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Christian Bale says his Chinese film not propaganda

BEIJING (AFP) ― Oscar winning actor Christian Bale defended Sunday the upcoming Nanjing Massacre film “The Flowers of War,” by China’s most famous director, Zhang Yimou, as more than an anti-Japanese propaganda film.

In the film, Bale plays an American drifter who becomes the unwitting protector of a group of Chinese schoolgirls and prostitutes trying to escape the Japanese army’s brutal sacking of China’s wartime capital.

The Nanjing Massacre, in which Japanese troops killed tens of thousands of Chinese civilians, is an episode from history that Japan has never acknowledged to China’s satisfaction.

The 2-1/2 hour film, which opens to the public across China on Dec. 16, is filled with battle scenes between Chinese and Japanese soldiers, and the brutal rape and murder of Chinese women by Japanese troops.

It is the latest in a string of films and TV series from China promoting national unity against an evil Japan, and comes as the Communist Party encourages the movie industry to raise the profile of the Asian nation abroad.

But Bale, who told reporters at a post-sneak preview premiere press conference that he knew little of the history before starting work on the $90 million picture, said the story was about more than Japan’s past violence.

“It’s far more of a movie about human beings and the nature of human beings’ responses to crisis and how that can reduce people to the most animalistic behavior and also raise them up to the most honorable behavior,” Bale said.

One of the first big Hollywood stars to play in a Chinese film and promote it, Bale, who won an Oscar this year for his role in “The Fighter,”said anyone who used the word propaganda to describe Zhang’s film would be wrong.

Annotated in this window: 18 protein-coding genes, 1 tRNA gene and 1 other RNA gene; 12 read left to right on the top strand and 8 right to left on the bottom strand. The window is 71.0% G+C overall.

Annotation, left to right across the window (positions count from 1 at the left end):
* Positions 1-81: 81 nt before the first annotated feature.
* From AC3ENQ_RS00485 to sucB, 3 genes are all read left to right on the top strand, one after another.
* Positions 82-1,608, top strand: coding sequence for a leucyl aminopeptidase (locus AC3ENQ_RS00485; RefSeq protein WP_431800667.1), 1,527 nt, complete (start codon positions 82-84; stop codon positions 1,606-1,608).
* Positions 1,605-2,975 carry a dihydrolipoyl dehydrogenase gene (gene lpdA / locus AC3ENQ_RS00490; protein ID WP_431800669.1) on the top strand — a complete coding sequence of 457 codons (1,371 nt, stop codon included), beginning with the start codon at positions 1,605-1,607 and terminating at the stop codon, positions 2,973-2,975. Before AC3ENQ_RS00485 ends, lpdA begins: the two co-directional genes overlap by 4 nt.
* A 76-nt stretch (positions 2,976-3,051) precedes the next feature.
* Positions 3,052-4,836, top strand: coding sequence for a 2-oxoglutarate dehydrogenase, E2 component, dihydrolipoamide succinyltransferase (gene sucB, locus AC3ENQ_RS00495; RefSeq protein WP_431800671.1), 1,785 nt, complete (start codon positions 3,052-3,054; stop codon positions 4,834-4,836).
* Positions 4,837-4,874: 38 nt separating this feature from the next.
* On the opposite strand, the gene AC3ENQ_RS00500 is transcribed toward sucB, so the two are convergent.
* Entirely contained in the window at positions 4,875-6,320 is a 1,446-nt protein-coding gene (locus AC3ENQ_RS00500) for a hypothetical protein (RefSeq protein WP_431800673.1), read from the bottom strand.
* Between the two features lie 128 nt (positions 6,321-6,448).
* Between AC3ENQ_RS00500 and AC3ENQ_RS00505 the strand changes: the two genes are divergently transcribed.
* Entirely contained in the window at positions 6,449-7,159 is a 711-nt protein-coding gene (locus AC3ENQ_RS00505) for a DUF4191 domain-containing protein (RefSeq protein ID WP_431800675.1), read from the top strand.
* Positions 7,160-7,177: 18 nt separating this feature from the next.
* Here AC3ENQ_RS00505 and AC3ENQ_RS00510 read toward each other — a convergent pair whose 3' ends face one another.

“That would be a bit of a knee jerk reaction. If anybody had that response, I don’t think they’re looking closely enough at the movie,” said Bale, whose Oscar has helped Zhang promote “The Flowers of War” as a 2012 Oscar hopeful.

The film will have a limited release in Los Angeles, New York and San Francisco on De. 23 to allow Academy of Motion Pictures Arts and Sciences members to decide whether or not China’s submission for Best Foreign Language Picture deserves an Oscar nomination.

No filmmaker from China has ever won an Oscar in a major category.

Zhang told reporters that an Oscar was not the motivation behind making the film based on a novel by Yan Geling, but that he wouldn’t mind the honor.

“You can only do all the hard work yourself, but the rest depends on the gods. It’s out of my hands,” Zhang said.

Executive producer Bill Kong ― who helped Zhang’s 2002 ancient Chinese war film “Hero” gross more than $50 million in the U.S. alone ― expressed faith his in the director’s latest work.

“‘The Flowers of War’ is a good a picture as we can make in scale and scope. This will be one of the most successful Chinese-language films in recent years,” Kong, told AFP.

Others helping shape China’s film industry ― where the box office take jumped more than 60 percent in 2010 to nearly $1.5 billion ― were not so sure.

Critic Raymond Zhou expressed doubt about the latest work from Zhang, whose “Raise the Red Lantern,” “Ju Dou” and “Not One Less” are considered Chinese film classics.

“For a subject of such emotional intensity, ‘The Flowers of War’ is strangely devoid of emotional impact. It’s more calculated than inspired,” Zhou told AFP.